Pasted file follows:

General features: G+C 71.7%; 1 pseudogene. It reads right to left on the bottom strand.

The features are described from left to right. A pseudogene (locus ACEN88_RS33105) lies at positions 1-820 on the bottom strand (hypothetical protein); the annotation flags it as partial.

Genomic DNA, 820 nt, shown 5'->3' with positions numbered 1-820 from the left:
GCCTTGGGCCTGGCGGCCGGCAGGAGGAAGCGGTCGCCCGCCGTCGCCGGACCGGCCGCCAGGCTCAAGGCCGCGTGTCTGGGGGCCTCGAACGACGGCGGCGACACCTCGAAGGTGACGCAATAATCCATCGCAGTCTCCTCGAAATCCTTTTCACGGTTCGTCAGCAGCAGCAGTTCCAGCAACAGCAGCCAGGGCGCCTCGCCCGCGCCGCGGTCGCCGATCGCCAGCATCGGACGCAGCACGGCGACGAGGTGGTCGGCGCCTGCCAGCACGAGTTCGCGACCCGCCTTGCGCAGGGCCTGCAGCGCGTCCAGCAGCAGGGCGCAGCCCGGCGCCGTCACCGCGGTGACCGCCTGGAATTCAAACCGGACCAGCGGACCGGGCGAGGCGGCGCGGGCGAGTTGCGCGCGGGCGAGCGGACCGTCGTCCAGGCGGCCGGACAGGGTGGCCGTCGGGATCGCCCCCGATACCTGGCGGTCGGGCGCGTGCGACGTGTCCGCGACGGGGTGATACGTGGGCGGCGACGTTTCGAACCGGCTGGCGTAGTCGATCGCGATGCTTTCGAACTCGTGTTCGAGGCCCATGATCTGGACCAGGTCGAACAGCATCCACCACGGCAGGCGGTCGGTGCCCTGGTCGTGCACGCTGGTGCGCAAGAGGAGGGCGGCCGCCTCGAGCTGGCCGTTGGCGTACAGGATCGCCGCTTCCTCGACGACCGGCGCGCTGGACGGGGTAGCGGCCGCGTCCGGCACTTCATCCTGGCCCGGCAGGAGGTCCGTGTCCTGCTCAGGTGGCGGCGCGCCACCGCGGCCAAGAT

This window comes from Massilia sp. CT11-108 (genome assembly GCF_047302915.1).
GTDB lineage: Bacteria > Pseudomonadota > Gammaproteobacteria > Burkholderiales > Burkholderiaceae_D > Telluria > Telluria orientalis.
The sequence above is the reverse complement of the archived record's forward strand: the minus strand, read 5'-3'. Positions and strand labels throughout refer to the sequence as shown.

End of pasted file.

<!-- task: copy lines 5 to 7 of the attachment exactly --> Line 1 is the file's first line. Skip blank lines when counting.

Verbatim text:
This window comes from Massilia sp. CT11-108 (genome assembly GCF_047302915.1).
GTDB lineage: Bacteria > Pseudomonadota > Gammaproteobacteria > Burkholderiales > Burkholderiaceae_D > Telluria > Telluria orientalis.
The sequence above is the reverse complement of the archived record's forward strand: the minus strand, read 5'-3'. Positions and strand labels throughout refer to the sequence as shown.